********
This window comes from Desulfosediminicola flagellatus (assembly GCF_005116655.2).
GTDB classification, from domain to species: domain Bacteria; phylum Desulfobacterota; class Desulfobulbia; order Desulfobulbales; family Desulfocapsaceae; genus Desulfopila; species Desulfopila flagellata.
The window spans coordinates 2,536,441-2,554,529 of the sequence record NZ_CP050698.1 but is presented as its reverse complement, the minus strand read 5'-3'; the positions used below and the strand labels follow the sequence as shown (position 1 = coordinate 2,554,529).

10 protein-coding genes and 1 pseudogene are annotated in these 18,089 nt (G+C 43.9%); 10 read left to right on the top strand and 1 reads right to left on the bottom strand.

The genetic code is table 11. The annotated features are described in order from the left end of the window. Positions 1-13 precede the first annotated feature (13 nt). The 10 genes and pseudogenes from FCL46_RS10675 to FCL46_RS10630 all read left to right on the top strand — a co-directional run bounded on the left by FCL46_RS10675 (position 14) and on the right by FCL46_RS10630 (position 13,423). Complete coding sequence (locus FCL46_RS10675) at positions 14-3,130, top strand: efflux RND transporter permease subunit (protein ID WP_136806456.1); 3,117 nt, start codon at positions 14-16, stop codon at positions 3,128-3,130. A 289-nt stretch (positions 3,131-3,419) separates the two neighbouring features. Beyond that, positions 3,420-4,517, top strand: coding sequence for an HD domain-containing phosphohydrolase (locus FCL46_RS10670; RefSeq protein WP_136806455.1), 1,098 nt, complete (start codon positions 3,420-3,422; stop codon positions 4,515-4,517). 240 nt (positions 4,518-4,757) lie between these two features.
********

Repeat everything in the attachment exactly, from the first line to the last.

This window comes from Desulfosediminicola flagellatus (assembly GCF_005116655.2).
GTDB classification, from domain to species: domain Bacteria; phylum Desulfobacterota; class Desulfobulbia; order Desulfobulbales; family Desulfocapsaceae; genus Desulfopila; species Desulfopila flagellata.
The window spans coordinates 2,536,441-2,554,529 of the sequence record NZ_CP050698.1 but is presented as its reverse complement, the minus strand read 5'-3'; the positions used below and the strand labels follow the sequence as shown (position 1 = coordinate 2,554,529).

10 protein-coding genes and 1 pseudogene are annotated in these 18,089 nt (G+C 43.9%); 10 read left to right on the top strand and 1 reads right to left on the bottom strand.

The genetic code is table 11. The annotated features are described in order from the left end of the window. Positions 1-13 precede the first annotated feature (13 nt). The 10 genes and pseudogenes from FCL46_RS10675 to FCL46_RS10630 all read left to right on the top strand — a co-directional run bounded on the left by FCL46_RS10675 (position 14) and on the right by FCL46_RS10630 (position 13,423). Complete coding sequence (locus FCL46_RS10675) at positions 14-3,130, top strand: efflux RND transporter permease subunit (protein ID WP_136806456.1); 3,117 nt, start codon at positions 14-16, stop codon at positions 3,128-3,130. A 289-nt stretch (positions 3,131-3,419) separates the two neighbouring features. Beyond that, positions 3,420-4,517, top strand: coding sequence for an HD domain-containing phosphohydrolase (locus FCL46_RS10670; RefSeq protein WP_136806455.1), 1,098 nt, complete (start codon positions 3,420-3,422; stop codon positions 4,515-4,517). 240 nt (positions 4,518-4,757) lie between these two features.